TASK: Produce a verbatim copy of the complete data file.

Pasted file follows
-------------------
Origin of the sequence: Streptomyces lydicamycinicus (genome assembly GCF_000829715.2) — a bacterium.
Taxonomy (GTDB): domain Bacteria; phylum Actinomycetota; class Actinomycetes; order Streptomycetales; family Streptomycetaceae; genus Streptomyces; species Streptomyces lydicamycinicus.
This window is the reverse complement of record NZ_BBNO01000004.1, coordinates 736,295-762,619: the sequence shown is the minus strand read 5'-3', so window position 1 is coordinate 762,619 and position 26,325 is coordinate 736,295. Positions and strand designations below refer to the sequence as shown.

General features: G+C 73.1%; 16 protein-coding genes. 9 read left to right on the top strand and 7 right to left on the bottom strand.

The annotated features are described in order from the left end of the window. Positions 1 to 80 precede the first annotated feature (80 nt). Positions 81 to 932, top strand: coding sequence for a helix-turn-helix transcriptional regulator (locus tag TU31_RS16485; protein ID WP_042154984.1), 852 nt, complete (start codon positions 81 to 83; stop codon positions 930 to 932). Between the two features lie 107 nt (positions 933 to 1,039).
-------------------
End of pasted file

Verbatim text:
Origin of the sequence: Streptomyces lydicamycinicus (genome assembly GCF_000829715.2) — a bacterium.
Taxonomy (GTDB): domain Bacteria; phylum Actinomycetota; class Actinomycetes; order Streptomycetales; family Streptomycetaceae; genus Streptomyces; species Streptomyces lydicamycinicus.
This window is the reverse complement of record NZ_BBNO01000004.1, coordinates 736,295-762,619: the sequence shown is the minus strand read 5'-3', so window position 1 is coordinate 762,619 and position 26,325 is coordinate 736,295. Positions and strand designations below refer to the sequence as shown.

General features: G+C 73.1%; 16 protein-coding genes. 9 read left to right on the top strand and 7 right to left on the bottom strand.

The annotated features are described in order from the left end of the window. Positions 1 to 80 precede the first annotated feature (80 nt). Positions 81 to 932, top strand: coding sequence for a helix-turn-helix transcriptional regulator (locus tag TU31_RS16485; protein ID WP_042154984.1), 852 nt, complete (start codon positions 81 to 83; stop codon positions 930 to 932). Between the two features lie 107 nt (positions 933 to 1,039).